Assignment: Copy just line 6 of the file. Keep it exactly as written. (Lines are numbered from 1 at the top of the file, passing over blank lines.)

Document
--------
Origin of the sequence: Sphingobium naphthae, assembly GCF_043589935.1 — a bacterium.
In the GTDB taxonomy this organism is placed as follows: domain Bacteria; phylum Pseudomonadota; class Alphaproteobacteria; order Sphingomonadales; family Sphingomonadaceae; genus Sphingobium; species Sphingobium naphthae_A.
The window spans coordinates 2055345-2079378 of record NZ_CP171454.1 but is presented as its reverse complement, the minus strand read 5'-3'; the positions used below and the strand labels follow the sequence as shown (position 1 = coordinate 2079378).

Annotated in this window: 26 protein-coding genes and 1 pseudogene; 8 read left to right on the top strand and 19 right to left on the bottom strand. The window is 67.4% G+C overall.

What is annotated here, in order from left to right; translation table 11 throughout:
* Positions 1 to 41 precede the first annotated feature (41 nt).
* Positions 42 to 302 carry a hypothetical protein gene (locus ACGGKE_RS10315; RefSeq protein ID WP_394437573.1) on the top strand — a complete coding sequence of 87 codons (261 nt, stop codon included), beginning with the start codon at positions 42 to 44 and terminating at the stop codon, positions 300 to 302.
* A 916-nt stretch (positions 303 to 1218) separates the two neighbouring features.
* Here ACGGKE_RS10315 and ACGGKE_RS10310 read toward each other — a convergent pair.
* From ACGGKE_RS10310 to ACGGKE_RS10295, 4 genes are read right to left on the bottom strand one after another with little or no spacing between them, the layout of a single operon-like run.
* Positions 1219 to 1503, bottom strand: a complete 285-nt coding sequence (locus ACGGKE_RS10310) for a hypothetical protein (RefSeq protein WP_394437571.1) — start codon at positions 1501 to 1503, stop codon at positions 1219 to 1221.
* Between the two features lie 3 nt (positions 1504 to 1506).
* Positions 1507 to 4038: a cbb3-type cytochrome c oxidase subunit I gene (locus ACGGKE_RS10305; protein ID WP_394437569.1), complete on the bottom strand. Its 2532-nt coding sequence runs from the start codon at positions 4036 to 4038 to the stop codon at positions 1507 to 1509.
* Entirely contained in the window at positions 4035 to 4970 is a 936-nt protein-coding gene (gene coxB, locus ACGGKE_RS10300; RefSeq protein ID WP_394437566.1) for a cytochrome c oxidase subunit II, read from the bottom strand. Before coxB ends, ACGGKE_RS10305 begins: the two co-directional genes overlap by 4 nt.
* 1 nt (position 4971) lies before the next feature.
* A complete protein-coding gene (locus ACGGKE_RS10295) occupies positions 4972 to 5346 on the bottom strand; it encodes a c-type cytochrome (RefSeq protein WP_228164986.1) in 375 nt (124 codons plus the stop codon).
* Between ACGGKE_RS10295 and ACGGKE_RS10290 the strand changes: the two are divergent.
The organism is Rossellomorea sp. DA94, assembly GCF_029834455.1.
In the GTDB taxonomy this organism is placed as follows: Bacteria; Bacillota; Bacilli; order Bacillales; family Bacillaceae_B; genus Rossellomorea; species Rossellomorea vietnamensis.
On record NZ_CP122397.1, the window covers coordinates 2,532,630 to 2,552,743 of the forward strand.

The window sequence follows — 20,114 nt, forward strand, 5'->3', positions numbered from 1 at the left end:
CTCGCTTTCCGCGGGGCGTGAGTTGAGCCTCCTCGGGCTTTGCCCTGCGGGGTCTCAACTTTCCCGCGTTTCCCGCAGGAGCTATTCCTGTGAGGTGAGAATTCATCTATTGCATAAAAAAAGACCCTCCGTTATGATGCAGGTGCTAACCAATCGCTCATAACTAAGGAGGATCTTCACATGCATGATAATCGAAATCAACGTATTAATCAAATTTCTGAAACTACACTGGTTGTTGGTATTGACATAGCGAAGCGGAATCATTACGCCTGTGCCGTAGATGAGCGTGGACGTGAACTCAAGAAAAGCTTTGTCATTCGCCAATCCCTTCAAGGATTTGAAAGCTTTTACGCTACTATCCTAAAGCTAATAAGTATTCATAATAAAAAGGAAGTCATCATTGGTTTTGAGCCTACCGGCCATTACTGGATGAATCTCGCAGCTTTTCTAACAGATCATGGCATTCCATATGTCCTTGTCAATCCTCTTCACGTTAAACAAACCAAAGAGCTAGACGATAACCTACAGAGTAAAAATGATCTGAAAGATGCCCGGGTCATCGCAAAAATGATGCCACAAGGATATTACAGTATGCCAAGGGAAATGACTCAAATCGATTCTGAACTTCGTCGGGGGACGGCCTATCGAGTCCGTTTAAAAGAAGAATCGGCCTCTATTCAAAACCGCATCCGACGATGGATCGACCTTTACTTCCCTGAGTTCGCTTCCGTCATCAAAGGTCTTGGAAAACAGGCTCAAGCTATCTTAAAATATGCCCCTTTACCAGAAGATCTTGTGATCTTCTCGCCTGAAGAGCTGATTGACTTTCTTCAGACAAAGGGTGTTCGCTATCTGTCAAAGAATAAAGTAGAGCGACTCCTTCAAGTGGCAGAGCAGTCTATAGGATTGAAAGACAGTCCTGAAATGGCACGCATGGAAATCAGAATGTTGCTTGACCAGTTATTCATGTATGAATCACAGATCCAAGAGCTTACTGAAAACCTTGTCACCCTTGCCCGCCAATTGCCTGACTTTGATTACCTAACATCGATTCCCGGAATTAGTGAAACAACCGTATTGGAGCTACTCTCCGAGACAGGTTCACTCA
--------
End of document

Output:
* Positions 1 to 41 precede the first annotated feature (41 nt).